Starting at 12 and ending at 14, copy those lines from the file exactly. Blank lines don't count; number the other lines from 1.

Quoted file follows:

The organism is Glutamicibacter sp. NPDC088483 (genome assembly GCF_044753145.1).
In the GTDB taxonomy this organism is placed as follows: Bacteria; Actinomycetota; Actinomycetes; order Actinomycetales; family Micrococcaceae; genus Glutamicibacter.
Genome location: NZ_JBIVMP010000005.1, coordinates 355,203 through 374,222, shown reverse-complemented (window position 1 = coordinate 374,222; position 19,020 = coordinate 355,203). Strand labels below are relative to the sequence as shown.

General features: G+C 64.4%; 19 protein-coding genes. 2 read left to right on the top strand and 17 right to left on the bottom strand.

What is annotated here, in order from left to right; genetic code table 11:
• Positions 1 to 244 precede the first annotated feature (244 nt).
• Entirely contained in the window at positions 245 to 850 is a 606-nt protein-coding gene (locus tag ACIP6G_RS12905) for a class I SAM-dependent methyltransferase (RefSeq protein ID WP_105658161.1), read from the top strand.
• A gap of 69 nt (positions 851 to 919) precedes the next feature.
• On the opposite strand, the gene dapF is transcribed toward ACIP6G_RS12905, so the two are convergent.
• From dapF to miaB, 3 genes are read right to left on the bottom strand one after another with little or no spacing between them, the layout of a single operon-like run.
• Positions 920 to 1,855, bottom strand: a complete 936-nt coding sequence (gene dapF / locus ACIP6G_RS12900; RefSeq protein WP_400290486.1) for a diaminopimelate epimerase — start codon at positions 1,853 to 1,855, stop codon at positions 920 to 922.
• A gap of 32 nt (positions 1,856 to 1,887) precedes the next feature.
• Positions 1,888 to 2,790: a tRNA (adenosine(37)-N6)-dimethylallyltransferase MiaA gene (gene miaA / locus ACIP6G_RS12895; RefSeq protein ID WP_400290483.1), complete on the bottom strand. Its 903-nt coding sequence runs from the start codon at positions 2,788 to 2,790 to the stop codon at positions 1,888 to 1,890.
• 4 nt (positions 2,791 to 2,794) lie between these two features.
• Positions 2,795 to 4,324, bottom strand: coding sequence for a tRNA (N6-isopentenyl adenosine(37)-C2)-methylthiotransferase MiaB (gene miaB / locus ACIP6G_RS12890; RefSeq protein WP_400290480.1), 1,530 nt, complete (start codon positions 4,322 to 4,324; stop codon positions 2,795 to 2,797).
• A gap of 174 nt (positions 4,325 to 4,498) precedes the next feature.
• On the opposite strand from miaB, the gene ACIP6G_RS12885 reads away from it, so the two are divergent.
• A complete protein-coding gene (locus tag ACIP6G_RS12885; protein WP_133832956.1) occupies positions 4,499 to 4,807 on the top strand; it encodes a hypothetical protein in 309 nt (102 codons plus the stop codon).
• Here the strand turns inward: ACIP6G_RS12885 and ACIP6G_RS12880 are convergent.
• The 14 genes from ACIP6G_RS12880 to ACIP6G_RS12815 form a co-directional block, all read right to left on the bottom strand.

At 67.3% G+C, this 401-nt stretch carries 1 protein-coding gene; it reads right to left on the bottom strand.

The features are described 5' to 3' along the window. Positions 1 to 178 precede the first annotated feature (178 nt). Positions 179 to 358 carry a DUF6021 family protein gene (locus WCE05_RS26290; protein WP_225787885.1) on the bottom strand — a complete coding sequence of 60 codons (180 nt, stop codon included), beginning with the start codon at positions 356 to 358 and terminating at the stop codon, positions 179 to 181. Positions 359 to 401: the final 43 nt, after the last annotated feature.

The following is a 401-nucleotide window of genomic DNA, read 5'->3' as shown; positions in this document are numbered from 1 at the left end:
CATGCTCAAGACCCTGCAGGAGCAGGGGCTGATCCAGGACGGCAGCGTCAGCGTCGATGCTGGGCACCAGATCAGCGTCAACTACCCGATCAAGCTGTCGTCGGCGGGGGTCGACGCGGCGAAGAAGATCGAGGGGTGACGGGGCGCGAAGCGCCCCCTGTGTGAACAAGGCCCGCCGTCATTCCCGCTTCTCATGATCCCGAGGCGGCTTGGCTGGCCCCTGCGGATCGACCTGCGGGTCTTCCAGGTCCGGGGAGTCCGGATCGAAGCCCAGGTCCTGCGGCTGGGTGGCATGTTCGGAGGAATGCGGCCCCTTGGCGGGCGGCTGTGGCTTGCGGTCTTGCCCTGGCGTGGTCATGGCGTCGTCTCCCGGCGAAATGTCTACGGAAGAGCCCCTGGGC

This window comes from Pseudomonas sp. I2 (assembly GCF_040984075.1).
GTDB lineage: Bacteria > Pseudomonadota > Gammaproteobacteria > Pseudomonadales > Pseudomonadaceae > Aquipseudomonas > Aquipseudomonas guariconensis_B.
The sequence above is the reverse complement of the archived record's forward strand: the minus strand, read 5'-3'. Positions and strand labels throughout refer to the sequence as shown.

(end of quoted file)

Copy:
• A gap of 32 nt (positions 1,856 to 1,887) precedes the next feature.
• Positions 1,888 to 2,790: a tRNA (adenosine(37)-N6)-dimethylallyltransferase MiaA gene (gene miaA / locus ACIP6G_RS12895; RefSeq protein ID WP_400290483.1), complete on the bottom strand. Its 903-nt coding sequence runs from the start codon at positions 2,788 to 2,790 to the stop codon at positions 1,888 to 1,890.
• 4 nt (positions 2,791 to 2,794) lie between these two features.